- How long the marriage lasted and both yours and ex-spouse’s ages.
- The current earnings of you and your ex-spouse and the possible earning capacity of you both now and in the future.
- If health issues are currently affecting either you, your ex-spouse or any of your children.
- The individual assets of each person, including pensions.
- The standard of living you have both had during the marriage.
- The financial and practical contributions made by both of you to your family. For example, caring for children and running the household.
Private pensions, workplace pensions and additional state pension can all be split as a part of a divorce settlement. If you are in England, Scotland or Wales, it is usually the full value of combined pensions that are taken into consideration. In Scotland, it is just the worth of pensions accrued during the marriage that counts as marital assets.
The value of pensions should be added to the worth of any other marital assets, such as property, businesses, bank and savings accounts that you have. You will have to agree on how they are to be split. If you require mediation, you must have your agreed settlement signed off by the court.
You ought to get half the worth of your husband’s pension as a part of your divorce, but it will depend upon the factors named above and the way you choose to separate your marital assets on what quantity you receive and whether you receive a share of the pension or just assets up to the value of the pension.
How is the value of a pension calculated in a divorce?
Cash Equivalent Values are what is used to value a pension in a divorce, the holder of the pension will need to request this from their pension provider. It is essential to find out whether the pension comes with any guaranteed cash lump sums or other valuable guarantees.
It is highly likely that you are going to have built up over one pension over your working life, you will need to incorporate details of all of your pensions. If you have got old or lost pensions, you will be able to use the government’s free pension tracing tool to search out the main points of pension trustees, and you will have to contact them on to see if you have got a pension held with them.
Unless you visit court, there is no automatic right for either party to disclose the quantity they need in their pension, so you may be reliant on your spouse disclosing the proper amount. There are ways during which you will protect a pension during a divorce.
How is the value of a Final Salary Pension calculated?
On account of Final Salary or Defined Benefit schemes, the Cash Equivalent Transfer Value might be utilised – it is imperative to take note that the Cash Equivalent Transfer Value does not always reflect the genuine market estimation of this sort of asset. Final Salary Schemes offer ensured, life-long income that is secured against inflation, there is also a provision included of a survivors pension for a spouse.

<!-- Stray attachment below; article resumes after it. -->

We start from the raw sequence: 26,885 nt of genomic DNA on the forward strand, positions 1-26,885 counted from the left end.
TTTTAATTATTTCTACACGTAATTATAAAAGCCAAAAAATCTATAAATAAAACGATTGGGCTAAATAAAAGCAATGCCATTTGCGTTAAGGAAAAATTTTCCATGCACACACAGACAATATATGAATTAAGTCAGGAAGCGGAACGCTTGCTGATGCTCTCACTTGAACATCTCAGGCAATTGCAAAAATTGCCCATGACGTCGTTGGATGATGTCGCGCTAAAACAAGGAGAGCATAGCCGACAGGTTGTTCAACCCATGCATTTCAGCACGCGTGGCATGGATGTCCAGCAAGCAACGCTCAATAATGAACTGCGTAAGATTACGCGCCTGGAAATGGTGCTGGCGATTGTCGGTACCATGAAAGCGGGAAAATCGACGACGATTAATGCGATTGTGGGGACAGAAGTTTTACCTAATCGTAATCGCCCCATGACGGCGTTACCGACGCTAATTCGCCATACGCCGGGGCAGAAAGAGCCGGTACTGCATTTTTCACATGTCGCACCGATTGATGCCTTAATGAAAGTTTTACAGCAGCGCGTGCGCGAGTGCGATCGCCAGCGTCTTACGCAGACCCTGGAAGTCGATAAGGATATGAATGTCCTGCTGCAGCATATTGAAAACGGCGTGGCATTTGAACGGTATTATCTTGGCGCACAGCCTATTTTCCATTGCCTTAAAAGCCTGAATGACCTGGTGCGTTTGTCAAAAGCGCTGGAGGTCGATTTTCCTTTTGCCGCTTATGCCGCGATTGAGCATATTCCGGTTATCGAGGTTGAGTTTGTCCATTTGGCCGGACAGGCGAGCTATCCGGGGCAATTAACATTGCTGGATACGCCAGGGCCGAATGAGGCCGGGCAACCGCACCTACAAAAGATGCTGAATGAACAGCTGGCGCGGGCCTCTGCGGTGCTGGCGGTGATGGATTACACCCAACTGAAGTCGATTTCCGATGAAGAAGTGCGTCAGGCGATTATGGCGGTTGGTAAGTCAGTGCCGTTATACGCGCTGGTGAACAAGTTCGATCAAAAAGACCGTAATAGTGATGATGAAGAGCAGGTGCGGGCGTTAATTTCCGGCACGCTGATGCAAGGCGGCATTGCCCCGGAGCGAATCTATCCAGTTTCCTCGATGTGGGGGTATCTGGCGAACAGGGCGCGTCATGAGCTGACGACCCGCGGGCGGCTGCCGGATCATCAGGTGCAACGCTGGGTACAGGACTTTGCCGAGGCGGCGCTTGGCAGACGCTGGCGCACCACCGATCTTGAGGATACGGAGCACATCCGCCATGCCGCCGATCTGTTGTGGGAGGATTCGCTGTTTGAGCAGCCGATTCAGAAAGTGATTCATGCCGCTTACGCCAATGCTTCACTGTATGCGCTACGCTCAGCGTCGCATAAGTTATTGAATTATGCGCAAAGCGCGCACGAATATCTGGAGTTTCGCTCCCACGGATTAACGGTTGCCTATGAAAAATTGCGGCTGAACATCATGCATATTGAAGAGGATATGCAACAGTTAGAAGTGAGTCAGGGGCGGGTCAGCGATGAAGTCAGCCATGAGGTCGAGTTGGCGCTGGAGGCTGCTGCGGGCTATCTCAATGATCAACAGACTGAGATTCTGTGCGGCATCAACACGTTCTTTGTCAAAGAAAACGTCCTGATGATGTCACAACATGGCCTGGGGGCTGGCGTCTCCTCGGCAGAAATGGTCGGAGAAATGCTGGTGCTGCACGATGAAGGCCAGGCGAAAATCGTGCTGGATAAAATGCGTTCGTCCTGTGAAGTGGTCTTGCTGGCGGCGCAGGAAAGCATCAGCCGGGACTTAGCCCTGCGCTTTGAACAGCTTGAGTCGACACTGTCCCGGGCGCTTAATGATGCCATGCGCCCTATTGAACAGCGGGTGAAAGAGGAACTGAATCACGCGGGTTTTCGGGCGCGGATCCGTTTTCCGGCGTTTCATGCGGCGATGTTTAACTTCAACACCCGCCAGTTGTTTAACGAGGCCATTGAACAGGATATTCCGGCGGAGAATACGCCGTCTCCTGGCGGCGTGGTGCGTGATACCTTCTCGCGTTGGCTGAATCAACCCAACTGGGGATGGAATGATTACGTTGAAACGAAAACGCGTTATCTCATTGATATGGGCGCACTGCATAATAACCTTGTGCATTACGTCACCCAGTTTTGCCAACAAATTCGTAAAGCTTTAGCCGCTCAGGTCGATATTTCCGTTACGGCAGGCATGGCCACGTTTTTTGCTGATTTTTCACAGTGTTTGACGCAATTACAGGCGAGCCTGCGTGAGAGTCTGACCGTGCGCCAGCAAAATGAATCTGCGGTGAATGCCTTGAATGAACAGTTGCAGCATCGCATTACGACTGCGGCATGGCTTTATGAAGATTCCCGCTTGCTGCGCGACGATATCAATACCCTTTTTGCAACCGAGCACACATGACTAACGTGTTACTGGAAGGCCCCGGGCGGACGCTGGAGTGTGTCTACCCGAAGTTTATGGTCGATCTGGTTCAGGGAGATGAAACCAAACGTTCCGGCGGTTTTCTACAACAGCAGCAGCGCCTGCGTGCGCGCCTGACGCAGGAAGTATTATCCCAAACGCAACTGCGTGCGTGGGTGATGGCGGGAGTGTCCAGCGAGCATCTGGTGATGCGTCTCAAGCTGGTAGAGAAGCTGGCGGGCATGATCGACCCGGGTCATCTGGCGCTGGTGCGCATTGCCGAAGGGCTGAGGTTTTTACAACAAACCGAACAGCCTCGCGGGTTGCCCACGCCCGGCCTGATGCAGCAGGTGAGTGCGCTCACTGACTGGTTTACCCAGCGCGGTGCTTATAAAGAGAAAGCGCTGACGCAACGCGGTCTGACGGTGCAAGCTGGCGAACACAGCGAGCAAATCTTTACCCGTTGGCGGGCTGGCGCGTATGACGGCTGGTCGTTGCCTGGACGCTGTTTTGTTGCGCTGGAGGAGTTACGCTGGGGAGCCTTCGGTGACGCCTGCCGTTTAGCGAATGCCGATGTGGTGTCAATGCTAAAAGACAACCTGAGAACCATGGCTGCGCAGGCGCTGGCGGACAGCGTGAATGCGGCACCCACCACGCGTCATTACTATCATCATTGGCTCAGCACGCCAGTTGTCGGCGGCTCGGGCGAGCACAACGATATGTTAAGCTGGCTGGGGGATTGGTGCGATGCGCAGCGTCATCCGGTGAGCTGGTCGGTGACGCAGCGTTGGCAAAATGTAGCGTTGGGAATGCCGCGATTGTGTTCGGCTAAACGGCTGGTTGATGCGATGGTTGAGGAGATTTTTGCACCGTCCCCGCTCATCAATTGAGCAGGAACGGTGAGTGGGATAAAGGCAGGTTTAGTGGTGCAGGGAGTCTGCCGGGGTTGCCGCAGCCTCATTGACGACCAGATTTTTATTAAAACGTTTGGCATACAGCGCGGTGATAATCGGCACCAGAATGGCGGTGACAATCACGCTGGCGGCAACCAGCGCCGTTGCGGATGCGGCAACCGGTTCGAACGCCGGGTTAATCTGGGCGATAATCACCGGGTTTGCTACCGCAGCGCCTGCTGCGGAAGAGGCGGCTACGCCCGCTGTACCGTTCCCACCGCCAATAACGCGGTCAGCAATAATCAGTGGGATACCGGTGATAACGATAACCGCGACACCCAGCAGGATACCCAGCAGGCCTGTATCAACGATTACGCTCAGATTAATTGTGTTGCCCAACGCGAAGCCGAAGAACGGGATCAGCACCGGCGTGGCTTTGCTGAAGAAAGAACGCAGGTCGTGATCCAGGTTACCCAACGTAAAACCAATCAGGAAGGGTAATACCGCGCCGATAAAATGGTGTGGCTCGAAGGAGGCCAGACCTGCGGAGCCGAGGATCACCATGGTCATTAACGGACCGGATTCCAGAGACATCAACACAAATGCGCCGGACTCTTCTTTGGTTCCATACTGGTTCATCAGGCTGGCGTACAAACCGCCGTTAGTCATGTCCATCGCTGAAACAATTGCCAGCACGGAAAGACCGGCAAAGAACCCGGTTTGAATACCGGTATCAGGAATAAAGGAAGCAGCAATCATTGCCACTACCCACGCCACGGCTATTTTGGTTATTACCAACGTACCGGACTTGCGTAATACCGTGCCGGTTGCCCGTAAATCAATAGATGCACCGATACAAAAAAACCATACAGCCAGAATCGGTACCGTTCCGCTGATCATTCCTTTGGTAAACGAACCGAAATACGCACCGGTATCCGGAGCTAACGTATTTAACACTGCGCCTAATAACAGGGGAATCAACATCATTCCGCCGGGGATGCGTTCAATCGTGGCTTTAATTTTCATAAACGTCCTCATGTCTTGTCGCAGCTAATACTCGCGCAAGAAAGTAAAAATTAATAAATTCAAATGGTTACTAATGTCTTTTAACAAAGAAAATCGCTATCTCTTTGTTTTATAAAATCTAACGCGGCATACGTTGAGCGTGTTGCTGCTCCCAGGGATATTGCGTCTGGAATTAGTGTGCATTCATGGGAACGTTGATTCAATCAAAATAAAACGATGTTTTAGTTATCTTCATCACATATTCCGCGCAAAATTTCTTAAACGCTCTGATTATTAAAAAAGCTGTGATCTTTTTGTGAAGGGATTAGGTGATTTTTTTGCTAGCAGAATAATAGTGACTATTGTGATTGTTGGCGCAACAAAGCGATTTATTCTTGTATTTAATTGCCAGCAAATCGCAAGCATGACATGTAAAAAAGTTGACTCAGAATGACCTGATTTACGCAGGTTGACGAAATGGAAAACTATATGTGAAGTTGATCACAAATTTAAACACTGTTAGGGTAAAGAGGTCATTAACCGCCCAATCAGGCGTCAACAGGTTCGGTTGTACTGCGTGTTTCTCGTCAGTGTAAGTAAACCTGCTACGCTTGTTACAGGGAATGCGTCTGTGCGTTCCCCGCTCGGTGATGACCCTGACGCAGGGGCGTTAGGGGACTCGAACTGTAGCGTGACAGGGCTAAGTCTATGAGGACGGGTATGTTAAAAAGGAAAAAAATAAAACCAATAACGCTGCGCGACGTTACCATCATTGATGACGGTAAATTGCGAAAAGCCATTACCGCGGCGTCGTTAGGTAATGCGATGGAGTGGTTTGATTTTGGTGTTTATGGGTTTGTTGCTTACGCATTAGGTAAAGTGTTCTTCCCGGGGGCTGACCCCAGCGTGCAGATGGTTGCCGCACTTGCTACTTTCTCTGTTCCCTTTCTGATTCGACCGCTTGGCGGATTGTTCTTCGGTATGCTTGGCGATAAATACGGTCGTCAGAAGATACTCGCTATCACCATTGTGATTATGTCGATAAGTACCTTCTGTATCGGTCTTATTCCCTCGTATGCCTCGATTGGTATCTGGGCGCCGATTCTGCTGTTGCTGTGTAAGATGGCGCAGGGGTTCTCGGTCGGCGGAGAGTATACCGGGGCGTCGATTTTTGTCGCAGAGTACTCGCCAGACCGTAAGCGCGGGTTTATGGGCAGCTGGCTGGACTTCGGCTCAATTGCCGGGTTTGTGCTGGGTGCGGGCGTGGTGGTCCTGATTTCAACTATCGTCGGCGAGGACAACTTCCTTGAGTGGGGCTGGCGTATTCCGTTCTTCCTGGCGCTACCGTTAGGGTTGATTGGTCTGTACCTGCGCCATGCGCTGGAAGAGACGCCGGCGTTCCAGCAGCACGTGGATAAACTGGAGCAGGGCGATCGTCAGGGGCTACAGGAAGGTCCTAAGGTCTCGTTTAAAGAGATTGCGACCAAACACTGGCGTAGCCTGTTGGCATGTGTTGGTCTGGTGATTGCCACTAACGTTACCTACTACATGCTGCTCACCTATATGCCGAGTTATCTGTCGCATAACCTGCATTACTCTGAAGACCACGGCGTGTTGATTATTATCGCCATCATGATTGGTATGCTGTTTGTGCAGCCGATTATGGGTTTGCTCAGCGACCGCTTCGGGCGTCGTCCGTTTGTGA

Pension Transfer Specialists are required to utilise a count known as Transfer Value Comparison while evaluating the correct estimation of a Final Salary Pension. This gives you a realistic gauge of the estimate of any Final Salary Pension.
If your spouse has a final salary pension, this can cause complications during the divorce and when deciding who gets what amount. That is because there is no definite pension money pot to split during the divorce that belongs to your spouse.
However, if your spouse has a defined benefit pension, then their income from retirement is a promise from their employer and is not dependent on investments or annuity rates. It could also be linked to their final salary, which might not yet have been calculated. If that is the case, your divorce will require additional analysis and expertise; this will be costly. One option could be that your spouse makes use a cash equivalent transfer to move from their final salary pension scheme. This would give your spouse a definitive pot of pension money that would be easier to divide in a divorce. Final salary promises are the gold standard and offer a retirement income for life. It is understandable that your spouse would be reluctant to give this up and is an unfavourable option. Only a minority of people choose to utilise a cash equivalent transfer.
If you are awarded a portion of your spouse’s pension, if the divorce ends with your spouse transferring out of his final salary pension, you will also be choosing to give up your share of an assured income for life. So this will probably not end up being the best option for you both.
Will I lose my ex-husband’s pension if I decide to re-marry?
Back when Pension Earmarking was a common way to settle a divorce, it was the case that if either spouse re-married, it would make the earmarking order null and void. However, now that Pension Sharing and Pension Offsetting is more commonly used, this is not the case. Both Pension Sharing and Pension Offsetting are a much fairer way of settling a divorce, offer a ‘clean break’ and are not affected by marriages following the divorce.
Pension Sharing orders split the pension at the point of divorce, and you will then be put in charge of any amount of the pension you receive.
With Pension Offsetting, you may receive other marital assets, for example, a higher portion of the share of the marital home. If you do choose to utilise a Pension Offsetting arrangement, you should make sure that you have made prepared plans for your retirement.
If you are going to divorce, it is imperative to get the right information. The information provided here is for reference only and is based on our understanding of current laws. Divorce can be expensive, and it can affect your long-term financial situation.
Before making any decision about sharing pension at the end of a marriage, please seek advice from a divorce solicitor; especially if the final salary is to be allocated at the time of divorce.